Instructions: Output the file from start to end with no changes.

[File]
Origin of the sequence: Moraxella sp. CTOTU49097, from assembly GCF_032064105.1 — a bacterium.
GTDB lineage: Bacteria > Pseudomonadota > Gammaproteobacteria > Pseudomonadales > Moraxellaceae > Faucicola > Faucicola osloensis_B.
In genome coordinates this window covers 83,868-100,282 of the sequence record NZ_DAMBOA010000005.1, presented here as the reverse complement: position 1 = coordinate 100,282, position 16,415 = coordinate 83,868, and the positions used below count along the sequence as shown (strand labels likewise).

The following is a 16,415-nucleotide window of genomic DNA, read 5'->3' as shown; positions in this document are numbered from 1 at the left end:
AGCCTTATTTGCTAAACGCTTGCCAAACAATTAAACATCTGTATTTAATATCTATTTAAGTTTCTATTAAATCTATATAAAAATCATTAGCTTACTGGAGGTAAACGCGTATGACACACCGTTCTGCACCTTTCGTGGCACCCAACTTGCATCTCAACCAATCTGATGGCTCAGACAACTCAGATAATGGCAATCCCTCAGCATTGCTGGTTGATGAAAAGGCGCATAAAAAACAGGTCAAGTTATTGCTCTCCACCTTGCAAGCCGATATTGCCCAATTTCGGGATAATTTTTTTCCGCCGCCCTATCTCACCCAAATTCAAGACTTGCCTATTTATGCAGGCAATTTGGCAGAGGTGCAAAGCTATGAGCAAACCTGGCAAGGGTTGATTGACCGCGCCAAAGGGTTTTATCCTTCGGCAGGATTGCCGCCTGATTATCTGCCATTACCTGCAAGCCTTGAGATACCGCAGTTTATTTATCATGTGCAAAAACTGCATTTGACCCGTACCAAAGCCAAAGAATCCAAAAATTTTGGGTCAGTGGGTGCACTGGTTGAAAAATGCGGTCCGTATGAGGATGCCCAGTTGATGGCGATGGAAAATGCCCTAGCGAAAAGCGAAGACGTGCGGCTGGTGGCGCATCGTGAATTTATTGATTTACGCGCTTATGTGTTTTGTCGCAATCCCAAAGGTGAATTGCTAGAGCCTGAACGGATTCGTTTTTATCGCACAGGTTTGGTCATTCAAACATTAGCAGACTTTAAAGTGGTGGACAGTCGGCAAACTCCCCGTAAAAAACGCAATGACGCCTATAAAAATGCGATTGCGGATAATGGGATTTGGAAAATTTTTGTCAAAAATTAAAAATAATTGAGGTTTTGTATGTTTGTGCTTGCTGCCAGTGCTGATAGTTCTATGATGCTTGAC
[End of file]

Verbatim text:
Origin of the sequence: Moraxella sp. CTOTU49097, from assembly GCF_032064105.1 — a bacterium.
GTDB lineage: Bacteria > Pseudomonadota > Gammaproteobacteria > Pseudomonadales > Moraxellaceae > Faucicola > Faucicola osloensis_B.
In genome coordinates this window covers 83,868-100,282 of the sequence record NZ_DAMBOA010000005.1, presented here as the reverse complement: position 1 = coordinate 100,282, position 16,415 = coordinate 83,868, and the positions used below count along the sequence as shown (strand labels likewise).

The following is a 16,415-nucleotide window of genomic DNA, read 5'->3' as shown; positions in this document are numbered from 1 at the left end:
AGCCTTATTTGCTAAACGCTTGCCAAACAATTAAACATCTGTATTTAATATCTATTTAAGTTTCTATTAAATCTATATAAAAATCATTAGCTTACTGGAGGTAAACGCGTATGACACACCGTTCTGCACCTTTCGTGGCACCCAACTTGCATCTCAACCAATCTGATGGCTCAGACAACTCAGATAATGGCAATCCCTCAGCATTGCTGGTTGATGAAAAGGCGCATAAAAAACAGGTCAAGTTATTGCTCTCCACCTTGCAAGCCGATATTGCCCAATTTCGGGATAATTTTTTTCCGCCGCCCTATCTCACCCAAATTCAAGACTTGCCTATTTATGCAGGCAATTTGGCAGAGGTGCAAAGCTATGAGCAAACCTGGCAAGGGTTGATTGACCGCGCCAAAGGGTTTTATCCTTCGGCAGGATTGCCGCCTGATTATCTGCCATTACCTGCAAGCCTTGAGATACCGCAGTTTATTTATCATGTGCAAAAACTGCATTTGACCCGTACCAAAGCCAAAGAATCCAAAAATTTTGGGTCAGTGGGTGCACTGGTTGAAAAATGCGGTCCGTATGAGGATGCCCAGTTGATGGCGATGGAAAATGCCCTAGCGAAAAGCGAAGACGTGCGGCTGGTGGCGCATCGTGAATTTATTGATTTACGCGCTTATGTGTTTTGTCGCAATCCCAAAGGTGAATTGCTAGAGCCTGAACGGATTCGTTTTTATCGCACAGGTTTGGTCATTCAAACATTAGCAGACTTTAAAGTGGTGGACAGTCGGCAAACTCCCCGTAAAAAACGCAATGACGCCTATAAAAATGCGATTGCGGATAATGGGATTTGGAAAATTTTTGTCAAAAATTAAAAATAATTGAGGTTTTGTATGTTTGTGCTTGCTGCCAGTGCTGATAGTTCTATGATGCTTGAC